What's the shutter actuation count of your DSLR?

Screen shot 2010-06-30 at 17.41.02

All Nikon's modern DSLRs keep track of how many times the shutter has been released - in other words, a running count of the number of shots your camera has taken during it's life. However, Nikon don't make this information particularly easy to find, and have hidden it away in the proprietary MakerNote field of the EXIF information in your out-of-camera JPEG files.

If you want to find out how many shots your camera has taken (on it's current shutter at least; the count is reset if the shutter is replaced), you'll need some software that can interpret and display this field. Firstly, you'll need a fresh JPEG out of your camera. Don't use a JPEG that you've edited (or created from a RAW file) - many image editors will destroy the required information.


iexif_en_2.0_s.jpg Windows users can download an application called iExif from Opanda. Simply load your JPEG into the application (you can do this by right-clicking on your image in Windows Explorer then selecting the 'View ... with iExif' option), click on the EXIF tab, and the Shutter Count can be read from there. Look for the field named "Total Number of Shutter Actuations".

Screen shot 2010-06-30 at 15.55.31.pngAlternatively, Windows users who shoot in RAW can download the Preview Extractor application. A useful utility in itself, this is designed for extracting the low-resolution JPEG previews that are embedded in the RAW files, but also has a menu option to display the shutter count data stored in the EXIF.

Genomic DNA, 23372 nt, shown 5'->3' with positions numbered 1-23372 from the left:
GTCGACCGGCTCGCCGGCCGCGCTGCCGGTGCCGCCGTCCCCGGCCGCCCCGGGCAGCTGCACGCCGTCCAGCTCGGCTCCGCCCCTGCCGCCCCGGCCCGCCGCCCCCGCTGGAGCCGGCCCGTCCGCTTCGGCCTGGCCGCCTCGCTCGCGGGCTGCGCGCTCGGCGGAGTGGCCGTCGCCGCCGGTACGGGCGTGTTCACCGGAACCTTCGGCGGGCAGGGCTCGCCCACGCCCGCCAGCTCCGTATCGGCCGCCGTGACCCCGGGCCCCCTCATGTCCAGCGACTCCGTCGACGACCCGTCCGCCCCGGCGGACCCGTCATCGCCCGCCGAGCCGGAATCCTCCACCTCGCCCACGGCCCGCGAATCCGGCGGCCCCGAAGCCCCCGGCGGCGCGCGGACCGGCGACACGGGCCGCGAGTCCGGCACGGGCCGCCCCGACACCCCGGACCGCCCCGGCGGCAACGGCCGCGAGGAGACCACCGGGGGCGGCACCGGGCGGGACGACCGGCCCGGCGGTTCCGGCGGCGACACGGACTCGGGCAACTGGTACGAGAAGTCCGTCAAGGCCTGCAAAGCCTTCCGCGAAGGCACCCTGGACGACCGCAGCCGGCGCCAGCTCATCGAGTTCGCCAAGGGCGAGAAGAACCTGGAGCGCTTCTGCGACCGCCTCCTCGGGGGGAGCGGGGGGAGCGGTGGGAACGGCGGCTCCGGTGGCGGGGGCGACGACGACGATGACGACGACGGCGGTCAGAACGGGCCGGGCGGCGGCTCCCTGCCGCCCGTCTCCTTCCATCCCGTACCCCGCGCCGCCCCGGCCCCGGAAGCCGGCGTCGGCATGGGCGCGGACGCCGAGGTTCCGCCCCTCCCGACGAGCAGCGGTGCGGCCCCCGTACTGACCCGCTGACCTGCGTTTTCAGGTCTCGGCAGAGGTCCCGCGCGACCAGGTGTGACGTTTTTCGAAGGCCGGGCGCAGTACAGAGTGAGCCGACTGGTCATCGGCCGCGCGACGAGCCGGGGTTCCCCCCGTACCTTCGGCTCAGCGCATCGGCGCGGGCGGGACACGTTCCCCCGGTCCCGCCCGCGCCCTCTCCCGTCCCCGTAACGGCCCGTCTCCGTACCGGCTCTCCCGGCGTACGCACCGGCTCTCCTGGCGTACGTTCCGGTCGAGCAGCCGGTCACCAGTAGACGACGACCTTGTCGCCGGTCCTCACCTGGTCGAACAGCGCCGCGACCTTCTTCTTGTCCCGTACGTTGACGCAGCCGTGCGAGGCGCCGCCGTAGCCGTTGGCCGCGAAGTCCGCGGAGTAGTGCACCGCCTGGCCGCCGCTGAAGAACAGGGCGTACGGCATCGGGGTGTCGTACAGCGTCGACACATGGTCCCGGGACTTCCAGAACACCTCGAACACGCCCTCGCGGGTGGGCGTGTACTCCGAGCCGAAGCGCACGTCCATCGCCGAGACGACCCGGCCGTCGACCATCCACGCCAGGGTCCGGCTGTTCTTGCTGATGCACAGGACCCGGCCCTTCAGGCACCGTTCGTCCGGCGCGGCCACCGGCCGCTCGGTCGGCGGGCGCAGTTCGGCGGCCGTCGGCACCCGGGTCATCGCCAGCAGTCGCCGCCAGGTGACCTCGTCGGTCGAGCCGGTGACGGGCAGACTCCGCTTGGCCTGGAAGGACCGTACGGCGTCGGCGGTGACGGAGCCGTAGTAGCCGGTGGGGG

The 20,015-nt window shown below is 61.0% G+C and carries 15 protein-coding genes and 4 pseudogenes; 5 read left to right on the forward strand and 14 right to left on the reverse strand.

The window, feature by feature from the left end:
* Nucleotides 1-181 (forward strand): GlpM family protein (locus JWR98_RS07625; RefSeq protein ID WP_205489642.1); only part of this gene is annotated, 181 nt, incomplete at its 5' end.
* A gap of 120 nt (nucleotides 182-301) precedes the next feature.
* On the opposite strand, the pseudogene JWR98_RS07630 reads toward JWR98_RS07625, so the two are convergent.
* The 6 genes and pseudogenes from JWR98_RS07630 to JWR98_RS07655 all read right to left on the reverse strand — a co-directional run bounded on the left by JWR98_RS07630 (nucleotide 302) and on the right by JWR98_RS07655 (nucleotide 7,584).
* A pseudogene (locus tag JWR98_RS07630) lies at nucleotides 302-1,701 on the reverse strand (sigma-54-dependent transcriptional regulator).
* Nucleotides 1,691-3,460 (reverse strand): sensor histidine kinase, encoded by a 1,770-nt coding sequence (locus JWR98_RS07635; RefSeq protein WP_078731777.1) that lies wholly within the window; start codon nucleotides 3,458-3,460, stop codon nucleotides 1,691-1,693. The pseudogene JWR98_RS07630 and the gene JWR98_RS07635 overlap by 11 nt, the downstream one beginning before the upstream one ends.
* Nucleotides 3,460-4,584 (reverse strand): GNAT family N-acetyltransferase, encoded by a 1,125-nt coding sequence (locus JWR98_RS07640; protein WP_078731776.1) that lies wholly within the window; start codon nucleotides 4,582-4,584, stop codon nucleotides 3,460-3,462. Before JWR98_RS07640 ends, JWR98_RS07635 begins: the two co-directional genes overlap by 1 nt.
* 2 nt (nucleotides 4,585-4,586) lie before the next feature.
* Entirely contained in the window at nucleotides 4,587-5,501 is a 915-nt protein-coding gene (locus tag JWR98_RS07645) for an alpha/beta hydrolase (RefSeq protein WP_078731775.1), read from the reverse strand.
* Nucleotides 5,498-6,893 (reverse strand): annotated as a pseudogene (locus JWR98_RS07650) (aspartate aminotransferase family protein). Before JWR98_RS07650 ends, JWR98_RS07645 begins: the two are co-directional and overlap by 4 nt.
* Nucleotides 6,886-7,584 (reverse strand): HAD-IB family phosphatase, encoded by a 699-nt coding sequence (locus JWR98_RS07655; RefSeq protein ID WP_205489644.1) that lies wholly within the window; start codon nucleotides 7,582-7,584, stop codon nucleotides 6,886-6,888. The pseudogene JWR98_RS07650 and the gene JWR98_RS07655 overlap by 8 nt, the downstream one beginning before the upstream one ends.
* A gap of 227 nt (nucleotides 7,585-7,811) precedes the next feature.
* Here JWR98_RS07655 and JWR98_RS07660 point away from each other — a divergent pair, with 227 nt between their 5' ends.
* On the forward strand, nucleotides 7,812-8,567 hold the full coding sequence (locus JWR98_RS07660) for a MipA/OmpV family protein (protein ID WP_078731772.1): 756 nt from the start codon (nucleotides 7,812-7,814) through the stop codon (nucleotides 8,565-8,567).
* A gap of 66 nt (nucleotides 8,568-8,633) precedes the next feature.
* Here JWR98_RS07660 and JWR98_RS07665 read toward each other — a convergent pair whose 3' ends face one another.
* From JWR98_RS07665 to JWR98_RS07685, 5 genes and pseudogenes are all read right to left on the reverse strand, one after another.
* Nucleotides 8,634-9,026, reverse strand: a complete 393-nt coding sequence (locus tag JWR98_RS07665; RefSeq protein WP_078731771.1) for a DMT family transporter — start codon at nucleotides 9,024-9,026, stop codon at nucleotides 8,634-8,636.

Screen shot 2010-06-30 at 16.08.41.png If you're happy getting down the the command line on the Mac, the utility ExifTool (also available for Windows) can deal with the MakerNote metadata. Download and install the package, then fire up Terminal and type:

exiftool DSC_3999.NEF

where DSC_3999.NEF is the name of your own file. Note that this one also works directly on NEF RAW files.

Screen shot 2010-06-30 at 17.28.12.pngIf you don't want to use the command line, then we've written a little AppleScript for you - simply download the Extract Shutter Count AppleScript, and drop your image(s) on to it. You'll still have to install ExifTool first, as the script uses it to get the EXIF data required.


How many shots has your DSLR taken?

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One Comment

  1. Joy Ciaccio
    Posted October 2, 2010 at 6:13 am | Permalink

    I could not get this to work with Opanda until I hooked the camera up directly via the mini USB to the computer. It would not work on just the image on the card.

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